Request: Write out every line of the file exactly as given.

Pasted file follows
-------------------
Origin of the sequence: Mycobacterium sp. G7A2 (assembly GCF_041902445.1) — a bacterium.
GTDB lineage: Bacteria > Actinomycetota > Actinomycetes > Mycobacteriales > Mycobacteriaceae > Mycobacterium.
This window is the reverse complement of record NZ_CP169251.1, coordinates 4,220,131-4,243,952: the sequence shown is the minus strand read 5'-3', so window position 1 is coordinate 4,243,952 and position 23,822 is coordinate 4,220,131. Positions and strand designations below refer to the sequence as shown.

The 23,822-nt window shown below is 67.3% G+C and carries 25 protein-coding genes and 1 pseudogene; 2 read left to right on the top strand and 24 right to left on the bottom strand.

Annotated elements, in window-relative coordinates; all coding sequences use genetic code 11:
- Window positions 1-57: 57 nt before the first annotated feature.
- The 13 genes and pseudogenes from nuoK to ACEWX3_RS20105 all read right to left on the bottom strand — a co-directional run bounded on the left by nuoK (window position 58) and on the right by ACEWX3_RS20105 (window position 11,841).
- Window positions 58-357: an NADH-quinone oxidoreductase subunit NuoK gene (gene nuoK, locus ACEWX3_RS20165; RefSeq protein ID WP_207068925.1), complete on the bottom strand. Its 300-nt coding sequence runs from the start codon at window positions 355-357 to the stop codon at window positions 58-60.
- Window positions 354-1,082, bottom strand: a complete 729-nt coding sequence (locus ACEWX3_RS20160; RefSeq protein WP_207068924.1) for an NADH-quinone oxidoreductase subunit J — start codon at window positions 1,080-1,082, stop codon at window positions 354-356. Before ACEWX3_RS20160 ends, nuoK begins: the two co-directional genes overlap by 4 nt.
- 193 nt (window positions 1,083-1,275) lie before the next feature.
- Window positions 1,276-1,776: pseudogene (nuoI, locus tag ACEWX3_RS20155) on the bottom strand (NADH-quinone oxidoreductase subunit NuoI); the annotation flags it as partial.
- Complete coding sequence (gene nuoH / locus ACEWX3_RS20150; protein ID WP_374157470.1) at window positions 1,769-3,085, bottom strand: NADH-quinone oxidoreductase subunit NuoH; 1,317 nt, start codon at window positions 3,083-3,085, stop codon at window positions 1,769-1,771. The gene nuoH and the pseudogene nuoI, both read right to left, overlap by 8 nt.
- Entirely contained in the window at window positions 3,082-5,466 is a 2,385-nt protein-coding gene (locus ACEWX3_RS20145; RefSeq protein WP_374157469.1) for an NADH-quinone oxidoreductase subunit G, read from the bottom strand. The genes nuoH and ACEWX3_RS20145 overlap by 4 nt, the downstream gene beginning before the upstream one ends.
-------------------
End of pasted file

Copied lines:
Origin of the sequence: Mycobacterium sp. G7A2 (assembly GCF_041902445.1) — a bacterium.
GTDB lineage: Bacteria > Actinomycetota > Actinomycetes > Mycobacteriales > Mycobacteriaceae > Mycobacterium.
This window is the reverse complement of record NZ_CP169251.1, coordinates 4,220,131-4,243,952: the sequence shown is the minus strand read 5'-3', so window position 1 is coordinate 4,243,952 and position 23,822 is coordinate 4,220,131. Positions and strand designations below refer to the sequence as shown.

The 23,822-nt window shown below is 67.3% G+C and carries 25 protein-coding genes and 1 pseudogene; 2 read left to right on the top strand and 24 right to left on the bottom strand.

Annotated elements, in window-relative coordinates; all coding sequences use genetic code 11:
- Window positions 1-57: 57 nt before the first annotated feature.
- The 13 genes and pseudogenes from nuoK to ACEWX3_RS20105 all read right to left on the bottom strand — a co-directional run bounded on the left by nuoK (window position 58) and on the right by ACEWX3_RS20105 (window position 11,841).
- Window positions 58-357: an NADH-quinone oxidoreductase subunit NuoK gene (gene nuoK, locus ACEWX3_RS20165; RefSeq protein ID WP_207068925.1), complete on the bottom strand. Its 300-nt coding sequence runs from the start codon at window positions 355-357 to the stop codon at window positions 58-60.
- Window positions 354-1,082, bottom strand: a complete 729-nt coding sequence (locus ACEWX3_RS20160; RefSeq protein WP_207068924.1) for an NADH-quinone oxidoreductase subunit J — start codon at window positions 1,080-1,082, stop codon at window positions 354-356. Before ACEWX3_RS20160 ends, nuoK begins: the two co-directional genes overlap by 4 nt.
- 193 nt (window positions 1,083-1,275) lie before the next feature.
- Window positions 1,276-1,776: pseudogene (nuoI, locus tag ACEWX3_RS20155) on the bottom strand (NADH-quinone oxidoreductase subunit NuoI); the annotation flags it as partial.
- Complete coding sequence (gene nuoH / locus ACEWX3_RS20150; protein ID WP_374157470.1) at window positions 1,769-3,085, bottom strand: NADH-quinone oxidoreductase subunit NuoH; 1,317 nt, start codon at window positions 3,083-3,085, stop codon at window positions 1,769-1,771. The gene nuoH and the pseudogene nuoI, both read right to left, overlap by 8 nt.
- Entirely contained in the window at window positions 3,082-5,466 is a 2,385-nt protein-coding gene (locus ACEWX3_RS20145; RefSeq protein WP_374157469.1) for an NADH-quinone oxidoreductase subunit G, read from the bottom strand. The genes nuoH and ACEWX3_RS20145 overlap by 4 nt, the downstream gene beginning before the upstream one ends.